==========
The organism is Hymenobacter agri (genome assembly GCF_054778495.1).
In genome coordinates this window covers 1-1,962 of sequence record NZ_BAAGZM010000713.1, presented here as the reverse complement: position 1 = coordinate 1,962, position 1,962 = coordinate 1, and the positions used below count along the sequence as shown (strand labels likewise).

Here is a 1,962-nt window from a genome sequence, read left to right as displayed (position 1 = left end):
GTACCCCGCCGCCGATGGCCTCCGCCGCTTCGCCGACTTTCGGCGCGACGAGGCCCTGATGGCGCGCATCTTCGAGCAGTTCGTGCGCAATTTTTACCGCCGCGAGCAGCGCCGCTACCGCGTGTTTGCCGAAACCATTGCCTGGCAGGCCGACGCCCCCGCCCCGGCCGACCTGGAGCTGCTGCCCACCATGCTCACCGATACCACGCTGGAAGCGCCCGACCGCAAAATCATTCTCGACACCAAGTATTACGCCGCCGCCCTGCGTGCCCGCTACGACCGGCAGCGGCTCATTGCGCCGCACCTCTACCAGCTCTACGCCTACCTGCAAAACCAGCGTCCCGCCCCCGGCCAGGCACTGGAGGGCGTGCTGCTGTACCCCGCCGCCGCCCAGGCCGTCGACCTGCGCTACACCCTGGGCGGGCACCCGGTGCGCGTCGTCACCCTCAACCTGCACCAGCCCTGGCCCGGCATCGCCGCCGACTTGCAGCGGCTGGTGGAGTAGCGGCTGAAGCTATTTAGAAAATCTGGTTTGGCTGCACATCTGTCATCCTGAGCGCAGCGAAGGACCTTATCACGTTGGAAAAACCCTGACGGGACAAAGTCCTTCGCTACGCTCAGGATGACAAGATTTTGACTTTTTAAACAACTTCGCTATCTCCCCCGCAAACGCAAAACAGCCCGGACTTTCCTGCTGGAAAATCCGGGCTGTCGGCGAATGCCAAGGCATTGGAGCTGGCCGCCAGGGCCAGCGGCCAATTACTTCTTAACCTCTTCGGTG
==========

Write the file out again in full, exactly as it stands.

The organism is Hymenobacter agri (genome assembly GCF_054778495.1).
In genome coordinates this window covers 1-1,962 of sequence record NZ_BAAGZM010000713.1, presented here as the reverse complement: position 1 = coordinate 1,962, position 1,962 = coordinate 1, and the positions used below count along the sequence as shown (strand labels likewise).

Here is a 1,962-nt window from a genome sequence, read left to right as displayed (position 1 = left end):
GTACCCCGCCGCCGATGGCCTCCGCCGCTTCGCCGACTTTCGGCGCGACGAGGCCCTGATGGCGCGCATCTTCGAGCAGTTCGTGCGCAATTTTTACCGCCGCGAGCAGCGCCGCTACCGCGTGTTTGCCGAAACCATTGCCTGGCAGGCCGACGCCCCCGCCCCGGCCGACCTGGAGCTGCTGCCCACCATGCTCACCGATACCACGCTGGAAGCGCCCGACCGCAAAATCATTCTCGACACCAAGTATTACGCCGCCGCCCTGCGTGCCCGCTACGACCGGCAGCGGCTCATTGCGCCGCACCTCTACCAGCTCTACGCCTACCTGCAAAACCAGCGTCCCGCCCCCGGCCAGGCACTGGAGGGCGTGCTGCTGTACCCCGCCGCCGCCCAGGCCGTCGACCTGCGCTACACCCTGGGCGGGCACCCGGTGCGCGTCGTCACCCTCAACCTGCACCAGCCCTGGCCCGGCATCGCCGCCGACTTGCAGCGGCTGGTGGAGTAGCGGCTGAAGCTATTTAGAAAATCTGGTTTGGCTGCACATCTGTCATCCTGAGCGCAGCGAAGGACCTTATCACGTTGGAAAAACCCTGACGGGACAAAGTCCTTCGCTACGCTCAGGATGACAAGATTTTGACTTTTTAAACAACTTCGCTATCTCCCCCGCAAACGCAAAACAGCCCGGACTTTCCTGCTGGAAAATCCGGGCTGTCGGCGAATGCCAAGGCATTGGAGCTGGCCGCCAGGGCCAGCGGCCAATTACTTCTTAACCTCTTCGGTG